Reflections on “The Biblical Model for Discipleship”
DSMN-500 Discipleship Ministries
Dr. Rodney Dempsey
Lones Seiber – 1400344
20 November 2011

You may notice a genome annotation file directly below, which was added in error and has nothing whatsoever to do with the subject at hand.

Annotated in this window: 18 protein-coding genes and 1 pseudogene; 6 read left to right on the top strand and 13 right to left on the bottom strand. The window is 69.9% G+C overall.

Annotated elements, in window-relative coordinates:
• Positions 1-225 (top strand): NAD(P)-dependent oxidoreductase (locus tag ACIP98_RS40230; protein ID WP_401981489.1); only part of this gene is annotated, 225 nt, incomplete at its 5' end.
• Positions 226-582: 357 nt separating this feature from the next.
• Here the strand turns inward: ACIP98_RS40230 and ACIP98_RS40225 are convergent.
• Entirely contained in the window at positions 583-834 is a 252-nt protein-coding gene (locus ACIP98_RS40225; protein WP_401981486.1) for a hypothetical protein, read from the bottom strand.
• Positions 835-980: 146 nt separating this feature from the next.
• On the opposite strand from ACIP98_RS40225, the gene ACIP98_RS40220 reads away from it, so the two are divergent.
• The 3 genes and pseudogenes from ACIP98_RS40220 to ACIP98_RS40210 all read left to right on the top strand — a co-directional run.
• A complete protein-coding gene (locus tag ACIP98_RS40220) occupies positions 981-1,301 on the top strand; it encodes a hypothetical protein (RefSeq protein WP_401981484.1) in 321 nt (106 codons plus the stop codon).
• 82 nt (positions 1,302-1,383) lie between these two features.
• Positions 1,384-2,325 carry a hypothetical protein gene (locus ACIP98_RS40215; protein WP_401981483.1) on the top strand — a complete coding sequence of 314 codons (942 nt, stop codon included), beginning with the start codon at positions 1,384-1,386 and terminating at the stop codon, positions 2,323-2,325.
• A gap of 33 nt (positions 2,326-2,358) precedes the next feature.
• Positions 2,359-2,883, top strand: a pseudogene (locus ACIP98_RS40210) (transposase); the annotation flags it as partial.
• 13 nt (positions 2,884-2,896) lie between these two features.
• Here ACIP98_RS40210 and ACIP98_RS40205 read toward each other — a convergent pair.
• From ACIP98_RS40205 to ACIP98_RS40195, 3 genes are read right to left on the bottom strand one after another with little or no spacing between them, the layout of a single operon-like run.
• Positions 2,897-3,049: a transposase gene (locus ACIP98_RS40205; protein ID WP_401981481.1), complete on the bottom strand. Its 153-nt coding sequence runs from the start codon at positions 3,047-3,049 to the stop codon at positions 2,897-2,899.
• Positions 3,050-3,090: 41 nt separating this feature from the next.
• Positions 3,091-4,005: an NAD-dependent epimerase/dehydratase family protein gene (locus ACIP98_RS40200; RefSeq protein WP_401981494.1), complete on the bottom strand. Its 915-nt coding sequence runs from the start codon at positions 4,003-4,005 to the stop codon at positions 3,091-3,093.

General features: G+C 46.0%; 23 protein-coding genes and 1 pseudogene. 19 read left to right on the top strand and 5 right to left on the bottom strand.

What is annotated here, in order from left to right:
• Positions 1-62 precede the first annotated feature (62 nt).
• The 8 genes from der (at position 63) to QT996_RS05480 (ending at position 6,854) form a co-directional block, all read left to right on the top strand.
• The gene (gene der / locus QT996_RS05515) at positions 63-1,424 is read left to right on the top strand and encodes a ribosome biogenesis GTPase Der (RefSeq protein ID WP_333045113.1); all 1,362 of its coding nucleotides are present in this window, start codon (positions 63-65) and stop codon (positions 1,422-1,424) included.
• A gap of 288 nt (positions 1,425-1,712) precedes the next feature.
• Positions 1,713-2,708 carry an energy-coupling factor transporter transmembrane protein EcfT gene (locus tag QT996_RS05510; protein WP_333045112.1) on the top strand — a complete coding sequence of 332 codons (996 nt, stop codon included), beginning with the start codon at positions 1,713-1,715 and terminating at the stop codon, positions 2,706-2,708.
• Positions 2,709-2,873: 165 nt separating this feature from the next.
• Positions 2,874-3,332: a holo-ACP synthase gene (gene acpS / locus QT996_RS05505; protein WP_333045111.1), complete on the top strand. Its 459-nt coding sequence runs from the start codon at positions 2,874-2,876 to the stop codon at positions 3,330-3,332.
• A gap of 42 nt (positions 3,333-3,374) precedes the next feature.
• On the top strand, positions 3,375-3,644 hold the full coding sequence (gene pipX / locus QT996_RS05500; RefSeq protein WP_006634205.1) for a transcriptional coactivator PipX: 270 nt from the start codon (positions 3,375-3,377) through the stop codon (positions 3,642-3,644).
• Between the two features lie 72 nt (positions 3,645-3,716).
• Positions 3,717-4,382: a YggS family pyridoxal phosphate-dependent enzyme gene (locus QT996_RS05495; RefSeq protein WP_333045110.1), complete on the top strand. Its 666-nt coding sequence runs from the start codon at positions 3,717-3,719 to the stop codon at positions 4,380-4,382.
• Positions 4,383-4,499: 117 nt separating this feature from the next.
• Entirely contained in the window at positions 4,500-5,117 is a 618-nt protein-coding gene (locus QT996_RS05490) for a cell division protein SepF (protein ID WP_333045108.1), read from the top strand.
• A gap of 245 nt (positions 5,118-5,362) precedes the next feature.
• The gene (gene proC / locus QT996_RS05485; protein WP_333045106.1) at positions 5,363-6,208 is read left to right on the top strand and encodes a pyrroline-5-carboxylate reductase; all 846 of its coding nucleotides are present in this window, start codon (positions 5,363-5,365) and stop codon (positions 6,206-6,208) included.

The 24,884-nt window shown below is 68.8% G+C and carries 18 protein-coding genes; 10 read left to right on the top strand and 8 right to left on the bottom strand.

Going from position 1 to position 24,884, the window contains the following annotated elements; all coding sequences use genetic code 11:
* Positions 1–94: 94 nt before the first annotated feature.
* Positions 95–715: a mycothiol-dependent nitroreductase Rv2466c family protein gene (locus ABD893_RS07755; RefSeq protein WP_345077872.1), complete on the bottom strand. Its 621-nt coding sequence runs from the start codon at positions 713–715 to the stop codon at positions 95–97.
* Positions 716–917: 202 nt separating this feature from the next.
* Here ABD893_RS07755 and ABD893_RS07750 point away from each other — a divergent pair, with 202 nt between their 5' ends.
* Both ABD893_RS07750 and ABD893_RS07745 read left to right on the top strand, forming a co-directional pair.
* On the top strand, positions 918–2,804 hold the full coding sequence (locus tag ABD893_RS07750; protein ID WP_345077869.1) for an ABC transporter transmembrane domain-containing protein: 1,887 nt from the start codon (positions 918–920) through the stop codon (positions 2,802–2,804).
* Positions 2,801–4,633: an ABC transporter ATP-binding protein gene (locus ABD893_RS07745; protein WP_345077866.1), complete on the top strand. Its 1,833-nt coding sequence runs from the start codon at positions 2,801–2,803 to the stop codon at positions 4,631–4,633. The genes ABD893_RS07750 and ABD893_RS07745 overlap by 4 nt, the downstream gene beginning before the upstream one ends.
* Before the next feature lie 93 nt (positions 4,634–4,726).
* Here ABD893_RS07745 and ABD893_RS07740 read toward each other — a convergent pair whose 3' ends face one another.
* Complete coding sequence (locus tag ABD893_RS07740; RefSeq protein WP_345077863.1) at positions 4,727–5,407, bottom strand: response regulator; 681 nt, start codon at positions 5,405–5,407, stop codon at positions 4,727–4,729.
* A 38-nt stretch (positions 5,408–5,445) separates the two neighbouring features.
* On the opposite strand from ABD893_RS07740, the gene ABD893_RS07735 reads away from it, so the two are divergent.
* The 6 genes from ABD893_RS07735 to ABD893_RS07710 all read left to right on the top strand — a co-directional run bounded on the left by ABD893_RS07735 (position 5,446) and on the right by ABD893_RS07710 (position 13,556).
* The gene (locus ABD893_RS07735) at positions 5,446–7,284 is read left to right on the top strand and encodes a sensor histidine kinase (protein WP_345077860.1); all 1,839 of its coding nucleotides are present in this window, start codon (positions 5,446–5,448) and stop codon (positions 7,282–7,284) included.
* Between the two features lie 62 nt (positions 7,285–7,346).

The first part of this essay will attempt to analyzes and anticipate the practical application of Paul’s strategy for ministry found in Philippians 4:9. To begin to understand the practical application of Paul’s strategy for ministry, we have to start by looking at how Paul felt about his own abilities and his role as a teacher of God’s word. Ephesians 6:19-20 says, “Pray also for me, that whenever I open my mouth, words may be given me so that I will fearlessly make known the mystery of the gospel for which I am an ambassador in chains. Pray that I may declare it fearlessly, as I should.”1 Paul knew that God commissioned us all to spread his word to those who have either not heard it or have heard it and have chosen to ignore it. Sometimes, words fail us in time of pressure and stress but God will place the correct word on the tongue. He is always there for us in all that we do; this includes teaching God’s disciples. With this in mind, we can start to dissect Paul’s strategy and model for ministry outlined in Philippians 4:9. After reviewing the readings, I believe the “process” Paul wants us to utilize as laid out in Philippians 4:9 is the Biblical Model. According to Dr. Mitchell, the Biblical Model is information, identification and experience. This is described as “transmission of raw data for constructing information and producing knowledge, the provision of an illustrative model to imitate and the motivation to practical application and life change.”2 In my view, Philippians 4:9 is the Biblical model prescribed, the Biblical Model put into practice. Look at the words of this verse carefully: “Whatever you have learned or received or heard from me, or seen in me—put it into practice. And the God of peace will be with you.”3 It lines up with the Dr. Mitchell’s Biblical method definition as outlined above; an illustrative model to imitate; to be put into practice that will cause a life change.4 Paul was a discipler, a model for his disciples. “A discipler is a "model" (real, transparent) for the disciple. The goal is for the disciple to emulate the convictions and passion of the discipler.”5 So what is Paul’s strategy for ministry contained in this verse? I believe Paul follows the strategy that Dr. Mitchell calls the “The Proverbs 2 MetaModel for Teaching and Learning.”6 This model parallels, in my view, Paul’s words in Philippians 4:9. The commands for learning in Proverbs 2 are accept the Word of God, turn your ear to hear it, apply those words you hear, then you will understand and thus you will walk.7 I believe Paul uses Proverbs 2 as the foundation for Philippians 4:9 to bring the highest standards that he knows to the lives of his disciples. He lives what he preaches. This is discipleship. Many might wonder what replicating Paul’s life and teachings has to do with discipleship? Paul’s words compel us to understand that the more clearly we see and understand God’s truth, the more we can apply these principles to our lives and discipleship development. “Churches that are most effective in discipleship have a philosophy of ministry that places daily spiritual growth at the core of the ministry.”8 Today’s churches use a variety of methods, materials, and/or programs utilized to make disciples. When investigating the methods, materials and programs used by these churches, it is important to first define what learning is. Dr Michael Mitchell gives an excellent definition. “Learning is the process that produces change within a person. Incorporating both sensory and psychological components, this process produces alterations such as: the acquisition of new information, skills and behaviors; adjusted or confirmed attitudes and values; and the resulting emotional and volitional responses.